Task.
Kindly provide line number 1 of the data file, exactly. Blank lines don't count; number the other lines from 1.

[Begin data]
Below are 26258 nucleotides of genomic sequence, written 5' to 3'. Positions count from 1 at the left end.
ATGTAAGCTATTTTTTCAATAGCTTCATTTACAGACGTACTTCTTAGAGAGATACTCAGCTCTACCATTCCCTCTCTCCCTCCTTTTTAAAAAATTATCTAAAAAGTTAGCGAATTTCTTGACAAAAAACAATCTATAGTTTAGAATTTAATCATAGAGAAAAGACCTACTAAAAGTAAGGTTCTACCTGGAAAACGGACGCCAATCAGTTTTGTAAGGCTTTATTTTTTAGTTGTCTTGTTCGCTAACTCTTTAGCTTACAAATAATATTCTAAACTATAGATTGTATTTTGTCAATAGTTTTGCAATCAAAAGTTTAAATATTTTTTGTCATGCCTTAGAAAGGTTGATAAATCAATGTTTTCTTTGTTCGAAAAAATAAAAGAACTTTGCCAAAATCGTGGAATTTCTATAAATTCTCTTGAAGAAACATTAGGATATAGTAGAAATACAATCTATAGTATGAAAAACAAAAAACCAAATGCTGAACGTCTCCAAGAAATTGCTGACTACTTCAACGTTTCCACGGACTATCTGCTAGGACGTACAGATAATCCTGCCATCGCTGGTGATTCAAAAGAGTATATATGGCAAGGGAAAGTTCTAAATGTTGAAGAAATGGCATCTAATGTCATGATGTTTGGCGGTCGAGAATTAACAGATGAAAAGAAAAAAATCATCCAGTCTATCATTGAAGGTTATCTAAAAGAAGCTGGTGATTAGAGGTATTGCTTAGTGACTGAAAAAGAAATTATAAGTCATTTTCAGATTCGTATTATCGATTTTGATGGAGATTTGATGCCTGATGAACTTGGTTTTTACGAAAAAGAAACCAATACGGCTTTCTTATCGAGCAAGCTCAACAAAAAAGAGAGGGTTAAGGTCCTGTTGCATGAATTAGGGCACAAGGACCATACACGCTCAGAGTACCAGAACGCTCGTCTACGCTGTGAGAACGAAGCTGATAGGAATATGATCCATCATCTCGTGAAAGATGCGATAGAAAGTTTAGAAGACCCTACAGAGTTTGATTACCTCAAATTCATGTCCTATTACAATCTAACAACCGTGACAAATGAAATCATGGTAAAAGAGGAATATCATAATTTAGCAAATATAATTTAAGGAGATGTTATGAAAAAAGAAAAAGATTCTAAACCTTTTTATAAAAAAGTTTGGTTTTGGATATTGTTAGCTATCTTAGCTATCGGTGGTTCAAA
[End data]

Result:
Below are 26258 nucleotides of genomic sequence, written 5' to 3'. Positions count from 1 at the left end.